Share this post


Link to post
Share on other sites
dont listen to the guy too much. If you have protected data you arnt necsesarily doing anything wrong.

for example i have a world
my world contains objects
to be in the world the objects must have a position

therefore if an object doesnt have a position he will not work in the world

so to force all objects to have a position so they work with the world i will force them to derive from a base entity class that has a protected var position

what did i acomplish
I guaranteed that my objects will work in the world
I didnt have to make 3 floats everytime i made a new object

so my code will be more bug free and i will write it faster

if you have some protected data that you derived and have no use for it then say UH OH i might have a bad design here otherwise use protected if you want

Share this post


Link to post
Share on other sites
If you have position in the base class, as you do, then the base class should surely provide an interface with which to act on the position values, the derived class can then be implemented in terms of this interface.

Share this post


Link to post
Share on other sites

your are talking about doing this, not to use protected members ?

class Base {
private:
int data;
public:
void SetData(int);
int GetData() const;
};

class Derived : public Base {
private:
public:
void func(int n) { SetData(n); }
};

Share this post


Link to post
Share on other sites
ok dude. trying to avoid using protected data will eventually be like making get set accessors for everything because you are trying to be "Object Oriented".

an example of the most retarded code ive ever seen

class Point
{
GetX() { return x; }
GetY() { return y; }
SetX(int X) { x = X; }
SetY(int Y) { y = Y; }

private:
int x;
int y;
};

As far as i can tell what you saying is by the time you get around to deriving the base class their should be functions to act on the data so you can avoid doing it yourself. When shit is simple its simple. a Point class is a good example. theirs no reason for that class its just a waste of typing. You guys make good points but the original poster is obviously fairly new judging by his post. Let him learn how to use protected data before you yell that it is the DEVIL CODE. Everything has its uses. Shit goto is still in c++ even though i have seen warnings to never use it in almost everything ive read.

Share this post


Link to post
Share on other sites
You seem a little hostile to be yelling at us for giving valid advice. We're stating that it isn't a good practice to not hide data members, nor is it the best to make them protected. We never told him not to. We're simply saying that these are the accepted practices, which when he becomes more advanced will help him in reading code and having others read his code. Sure he can use it, but we want him to know beforehand so he doesn't develop a habit that could be hard to break in the future.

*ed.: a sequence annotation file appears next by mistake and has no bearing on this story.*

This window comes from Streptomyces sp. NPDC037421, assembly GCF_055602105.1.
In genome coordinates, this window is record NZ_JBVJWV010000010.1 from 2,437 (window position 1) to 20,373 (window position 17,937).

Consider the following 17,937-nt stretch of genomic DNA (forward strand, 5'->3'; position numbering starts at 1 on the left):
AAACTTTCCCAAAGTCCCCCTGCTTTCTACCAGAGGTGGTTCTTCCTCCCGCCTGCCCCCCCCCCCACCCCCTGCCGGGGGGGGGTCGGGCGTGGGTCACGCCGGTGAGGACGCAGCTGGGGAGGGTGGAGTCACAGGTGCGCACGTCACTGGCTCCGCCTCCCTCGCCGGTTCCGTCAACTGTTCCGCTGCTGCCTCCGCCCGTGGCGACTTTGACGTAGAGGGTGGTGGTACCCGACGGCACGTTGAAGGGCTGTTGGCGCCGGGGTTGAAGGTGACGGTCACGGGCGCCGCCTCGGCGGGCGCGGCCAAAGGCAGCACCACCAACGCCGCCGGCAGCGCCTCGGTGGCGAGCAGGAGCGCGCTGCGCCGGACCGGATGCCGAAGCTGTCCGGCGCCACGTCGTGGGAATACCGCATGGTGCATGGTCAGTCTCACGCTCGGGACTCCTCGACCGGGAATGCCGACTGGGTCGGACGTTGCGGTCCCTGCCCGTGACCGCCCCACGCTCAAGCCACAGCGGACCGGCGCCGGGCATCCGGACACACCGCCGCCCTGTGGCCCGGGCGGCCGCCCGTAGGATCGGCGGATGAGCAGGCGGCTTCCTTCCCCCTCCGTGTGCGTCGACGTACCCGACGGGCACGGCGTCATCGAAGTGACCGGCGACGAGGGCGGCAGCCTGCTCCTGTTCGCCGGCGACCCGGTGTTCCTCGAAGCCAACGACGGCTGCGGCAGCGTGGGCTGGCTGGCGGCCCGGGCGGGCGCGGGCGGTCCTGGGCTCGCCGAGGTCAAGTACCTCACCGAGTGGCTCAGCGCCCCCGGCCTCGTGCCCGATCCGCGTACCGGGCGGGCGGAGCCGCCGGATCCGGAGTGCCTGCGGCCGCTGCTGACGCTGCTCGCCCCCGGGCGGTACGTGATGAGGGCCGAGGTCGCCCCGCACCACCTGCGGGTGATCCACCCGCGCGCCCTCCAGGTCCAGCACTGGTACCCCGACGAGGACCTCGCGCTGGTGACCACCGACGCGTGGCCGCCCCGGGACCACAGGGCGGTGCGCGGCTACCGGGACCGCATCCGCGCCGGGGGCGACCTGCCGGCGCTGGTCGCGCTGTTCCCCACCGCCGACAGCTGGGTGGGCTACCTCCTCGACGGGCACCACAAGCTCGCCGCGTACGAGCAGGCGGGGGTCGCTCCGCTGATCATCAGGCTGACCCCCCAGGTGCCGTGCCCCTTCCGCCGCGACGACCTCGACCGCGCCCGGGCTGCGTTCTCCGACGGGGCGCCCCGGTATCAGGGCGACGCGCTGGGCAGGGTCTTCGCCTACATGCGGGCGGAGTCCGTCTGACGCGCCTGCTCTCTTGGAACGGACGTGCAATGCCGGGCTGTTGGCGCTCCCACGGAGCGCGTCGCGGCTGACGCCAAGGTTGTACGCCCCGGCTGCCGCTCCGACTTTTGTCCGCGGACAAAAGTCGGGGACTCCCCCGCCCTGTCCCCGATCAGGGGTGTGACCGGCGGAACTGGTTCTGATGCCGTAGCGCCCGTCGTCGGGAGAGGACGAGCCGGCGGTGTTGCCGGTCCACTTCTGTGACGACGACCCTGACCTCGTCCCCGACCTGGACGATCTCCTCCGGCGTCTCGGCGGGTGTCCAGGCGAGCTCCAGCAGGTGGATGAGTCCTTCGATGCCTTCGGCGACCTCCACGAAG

Simple is simple, but simply done creates a simple bug that takes 12 hours to find. ;)

Share this post


Link to post
Share on other sites
Quote:
Original post by snk_kid
Quote:
Original post by MobileOak
Quote:
Original post by snk_kid
Making data members with protected access is most often "the sin of satan" and very contradictive, generally a sign of bad design unless there is real rationale for there use and there truely is such a tight coupling between parent & child types, in most case there isn't so don't fall into bad habbits.


Care to explain in more detail? I don't understand why derived classes shouldn't have access to their base class's member variables.


Because it's an implementation detail that doesn't need to be known, it should be pretty obvious why its called an abstraction, i even high-lighted the main terms coupling and also to enforce state invariants, polymorphic types and type inheritance in general is mainly about extending behaviours/operations not extending implementation, i'm not saying never, i'm say in most cases its abused without any rationale it may aswell be public. I'm not gonna go into any more details, just google it and you will get millions of hits about it.

In theory public virtual member functions considered are bad aswell but that is beyond the scope of this if you want to know more then google up on non-virtual interface idiom.


Even after ignoring the difficulties in understanding your post due to run-on sentances, mispelled words, and overuse of bold/italicized words, I'm having a difficult time understanding your reply. Due to your use of the phrase "sin of satan", horrendous misspellings and general grammar errors, I would normally have ignored your post. But since your rating is high, and you seem to know the terms involved, I thought you might have some insight into the situation that I could learn from, but all I've been able to comprehend from this most recent reply is "it's an implementation vs interface issue", and that I should "just google it".

This is hardly helpful, as googling phrases in your post leads me off on wild-goose chases. Googling for facts is great. Googling for the reasoning behind an argument is futile. Once again, I don't understand what you're talking about. Can you show me an example of why accessing inherited protected member variables is bad? I have used it many times, and if there is a better programming practice I would like to learn the reasoning behind it and how to use it.